Hughes responded that Gore's movie is an "ideal subject for a Core lab" because "the point of Core is to inform students of scientific principles and help them make decisions on issues with a scientific basis in their everyday lives," according to a report. Dean Hughes continued, "After an initial and heated debate, scientists no longer question whether the atmosphere is being warmed due to human activities and instead are increasingly impressed with the speed and impact of the process. "I repeat: There is no doubt that we're warming the earth and that a continuation of our activities will lead to profound changes. Penguins, polar bears and your unborn children have no vote in this. They must live with decisions we make today. As educators, we're charged to encourage your intellectual growth. "That can (actually, will) be uncomfortable at times, and we're also here to help you deal with that discomfort. It's truly what makes being a human such a joy, privilege and challenge."

But if anyone has learned about how "uncomfortable" learning can be, it is Dean Hughes, who seems to have changed his mind about RWU's one-sided global warming curriculum. An RWU spokesman told me that the backlash against the required viewing of Gore's movie prompted Dean Hughes to "explore alternatives" to teaching global warming. The spokesman said that one alternative includes the presentation this fall of the counter-alarmism movie, "The Great Global Warming Swindle," a Channel 4 (U.K.) documentary that is best described as must-see global warming TV.

As the chastened Dean Hughes learned, while many people have made up their minds about global warming, many others have not. Further, there is evidence that, when presented with both sides of the debate, many believers end up changing their mindset from alarmism to skepticism about the alleged climate crisis.

Last March, the prestigious New York debating society Intelligence Squared sponsored a debate on global warming. On the alarmist side of the debate were the Union of Concerned Scientists Brenda Ekwurzel, NASA climate modeler Gavin Schmidt and University of California oceanographer Richard C. J. Somerville. The skeptical view of global warming alarmism was presented by Massachusetts Institute of Technology meteorologist Richard S. Lindzen, University of London bio-geographer Philip Stott, and "State of Fear" author Michael Crichton, who is also a Harvard-trained physician and an instructor at Cambridge University and the Massachusetts Institute of Technology.

A pre-debate poll indicated that, by 2-to-1 (57 percent to 29 percent, with 14 percent undecided), the audience believed that manmade global warming was a crisis. But in the post-debate poll, the audience reversed its pre-debate views - the ranks of the skeptics swelled to 46 percent, the believers plummeted to 42 percent and the undecided declined slightly to 12 percent. That's the power of debate. It follows that schools, if they choose to teach the global warming controversy at all, ought to be teaching both sides of the controversy, not just Al Gore's alarmism.

Last fall, the National Science Teachers Association rejected Al Gore's offer of 50,000 free DVDs of "An Inconvenient Truth" for use in classrooms. Recognizing that Al Gore and his global warming viewpoint is just that, opinion rather than undisputed fact, the NSTA expressed concern that other "special interests" might also want to distribute materials and that it didn't want to offer "political" endorsement of the film, according to a Washington Post report. The NSTA probably made the correct decision at the time simply because it would be egregiously biased to present just one particular viewpoint about a controversy as heated and important as global warming. Now that the counter-viewpoints are available, however, schools ought to show their students "An Inconvenient Truth," "The Great Global Warming Swindle" and the Intelligence Squared debate.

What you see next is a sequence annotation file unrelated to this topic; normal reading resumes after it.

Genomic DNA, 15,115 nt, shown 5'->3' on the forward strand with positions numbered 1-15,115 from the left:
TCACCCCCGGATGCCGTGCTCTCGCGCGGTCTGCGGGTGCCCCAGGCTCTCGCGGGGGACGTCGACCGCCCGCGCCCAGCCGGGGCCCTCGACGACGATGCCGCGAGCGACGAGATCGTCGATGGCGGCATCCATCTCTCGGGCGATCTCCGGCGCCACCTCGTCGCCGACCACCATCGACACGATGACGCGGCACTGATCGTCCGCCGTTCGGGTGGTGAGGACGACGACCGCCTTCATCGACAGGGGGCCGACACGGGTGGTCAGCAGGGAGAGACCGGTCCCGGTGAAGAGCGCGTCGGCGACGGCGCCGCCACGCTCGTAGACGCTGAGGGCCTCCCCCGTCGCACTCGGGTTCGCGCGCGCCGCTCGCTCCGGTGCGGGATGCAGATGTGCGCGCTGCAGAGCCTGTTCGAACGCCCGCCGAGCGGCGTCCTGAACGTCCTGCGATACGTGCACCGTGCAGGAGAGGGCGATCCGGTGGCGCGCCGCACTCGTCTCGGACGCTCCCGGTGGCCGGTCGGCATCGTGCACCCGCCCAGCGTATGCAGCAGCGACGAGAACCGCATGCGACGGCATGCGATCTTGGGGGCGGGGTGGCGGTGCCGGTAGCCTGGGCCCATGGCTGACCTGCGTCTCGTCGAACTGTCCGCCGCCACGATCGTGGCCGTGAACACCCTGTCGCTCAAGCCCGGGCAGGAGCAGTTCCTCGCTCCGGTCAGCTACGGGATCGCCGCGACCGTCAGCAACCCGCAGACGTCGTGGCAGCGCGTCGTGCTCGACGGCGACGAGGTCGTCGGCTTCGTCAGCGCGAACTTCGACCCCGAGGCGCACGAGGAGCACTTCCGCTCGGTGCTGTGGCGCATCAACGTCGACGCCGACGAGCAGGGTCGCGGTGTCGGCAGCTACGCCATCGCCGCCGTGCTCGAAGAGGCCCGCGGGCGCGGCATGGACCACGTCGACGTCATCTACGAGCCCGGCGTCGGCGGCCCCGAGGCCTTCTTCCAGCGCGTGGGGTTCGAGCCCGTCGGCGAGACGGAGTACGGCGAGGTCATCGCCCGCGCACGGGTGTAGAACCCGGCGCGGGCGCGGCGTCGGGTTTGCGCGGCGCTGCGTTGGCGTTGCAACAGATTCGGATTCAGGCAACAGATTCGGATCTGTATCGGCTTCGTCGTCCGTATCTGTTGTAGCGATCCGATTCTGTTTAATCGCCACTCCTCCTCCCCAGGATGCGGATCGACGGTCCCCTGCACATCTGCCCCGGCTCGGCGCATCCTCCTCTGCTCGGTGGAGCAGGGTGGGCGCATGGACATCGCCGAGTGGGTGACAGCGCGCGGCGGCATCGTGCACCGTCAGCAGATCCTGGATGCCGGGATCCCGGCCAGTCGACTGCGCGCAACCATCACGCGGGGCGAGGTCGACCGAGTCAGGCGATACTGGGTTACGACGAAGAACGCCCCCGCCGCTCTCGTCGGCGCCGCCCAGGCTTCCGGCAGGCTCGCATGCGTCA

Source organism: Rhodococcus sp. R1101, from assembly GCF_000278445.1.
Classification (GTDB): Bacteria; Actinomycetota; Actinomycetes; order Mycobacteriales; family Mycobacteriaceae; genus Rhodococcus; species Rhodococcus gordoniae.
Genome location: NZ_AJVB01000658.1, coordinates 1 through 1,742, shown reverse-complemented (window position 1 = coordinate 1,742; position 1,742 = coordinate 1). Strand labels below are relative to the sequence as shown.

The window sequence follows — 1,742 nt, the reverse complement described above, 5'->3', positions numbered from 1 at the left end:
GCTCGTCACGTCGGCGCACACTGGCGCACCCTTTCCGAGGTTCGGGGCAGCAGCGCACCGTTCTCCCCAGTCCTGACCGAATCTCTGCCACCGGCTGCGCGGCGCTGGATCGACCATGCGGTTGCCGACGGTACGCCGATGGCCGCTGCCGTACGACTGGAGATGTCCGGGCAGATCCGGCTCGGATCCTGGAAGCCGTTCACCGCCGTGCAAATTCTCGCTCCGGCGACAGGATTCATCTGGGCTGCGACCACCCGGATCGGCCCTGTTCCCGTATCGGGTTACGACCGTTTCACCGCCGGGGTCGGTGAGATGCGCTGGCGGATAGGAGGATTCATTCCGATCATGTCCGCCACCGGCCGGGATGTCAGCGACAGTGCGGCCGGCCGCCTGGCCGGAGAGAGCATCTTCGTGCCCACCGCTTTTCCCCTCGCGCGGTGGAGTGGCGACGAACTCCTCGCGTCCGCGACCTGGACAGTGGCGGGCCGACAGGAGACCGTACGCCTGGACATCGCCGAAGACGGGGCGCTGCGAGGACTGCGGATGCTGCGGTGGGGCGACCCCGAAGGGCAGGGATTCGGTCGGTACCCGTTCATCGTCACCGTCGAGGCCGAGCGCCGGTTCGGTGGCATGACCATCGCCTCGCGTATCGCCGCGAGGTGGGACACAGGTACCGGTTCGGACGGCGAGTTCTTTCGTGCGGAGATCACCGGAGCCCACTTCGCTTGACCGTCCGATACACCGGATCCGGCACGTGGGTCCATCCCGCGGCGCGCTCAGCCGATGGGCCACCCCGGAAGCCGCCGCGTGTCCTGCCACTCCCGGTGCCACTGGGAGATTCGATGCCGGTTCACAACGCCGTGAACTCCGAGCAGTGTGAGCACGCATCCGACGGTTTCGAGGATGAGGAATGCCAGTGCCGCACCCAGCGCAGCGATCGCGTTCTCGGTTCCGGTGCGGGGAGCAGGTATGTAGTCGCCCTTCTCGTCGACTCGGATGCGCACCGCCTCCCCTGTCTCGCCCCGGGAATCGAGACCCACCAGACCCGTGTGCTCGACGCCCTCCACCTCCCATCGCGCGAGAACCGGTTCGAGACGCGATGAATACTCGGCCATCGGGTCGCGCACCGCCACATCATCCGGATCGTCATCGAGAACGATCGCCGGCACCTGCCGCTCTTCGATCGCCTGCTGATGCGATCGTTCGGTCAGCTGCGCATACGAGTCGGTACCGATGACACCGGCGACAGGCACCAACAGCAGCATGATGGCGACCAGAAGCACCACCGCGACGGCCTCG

According to a recent front-page Washington Post story, one-sided teaching about global warming is taking a terrible emotional toll on children. "For many children and young adults, global warming is the atomic bomb of today.Parents say they're searching for `productive' outlets for their 8-year-olds' obsessions with dying polar bears. Teachers say enrollment in high school and college environmental studies classes is doubling year after year. And psychologists say they're seeing an increasing number of young patients preoccupied by a climactic Armageddon." It's time to learn that bias plus teaching does not equal education.


Return of the Thought Police?

The history of teacher attitude adjustment

College campus battles over academic freedom and free speech have become a media staple. One widely publicized 2004 case concerned Ed Swan, an education student at Washington State University (WSU), who openly espoused conservative views, including opposition to affirmative action and permitting gays to adopt. The school's "professional disposition evaluation" required that students demonstrate, along with a professional demeanor, written communication, and problem-solving and critical-thinking skills, an "understanding of the complexities of race, power, gender, class, sexual orientation and privilege in American society."

Refusing to consent to the underlying ideology, Swan failed repeatedly. The college threatened to expel him from the teacher training program unless he signed a contract agreeing to undergo diversity training and accept extra scrutiny of his student teaching. After a national civil-liberties group intervened on his behalf, Swan was allowed to continue in the program, and WSU has since revised its evaluation form. The new version requires professors to evaluate students' "willingness to consider multiple perspectives on social and institutional factors that can impede or enhance students' learning." Dean of Education Judy Mitchell explained, "We've changed the format and clarified the words, but we haven't changed the standards."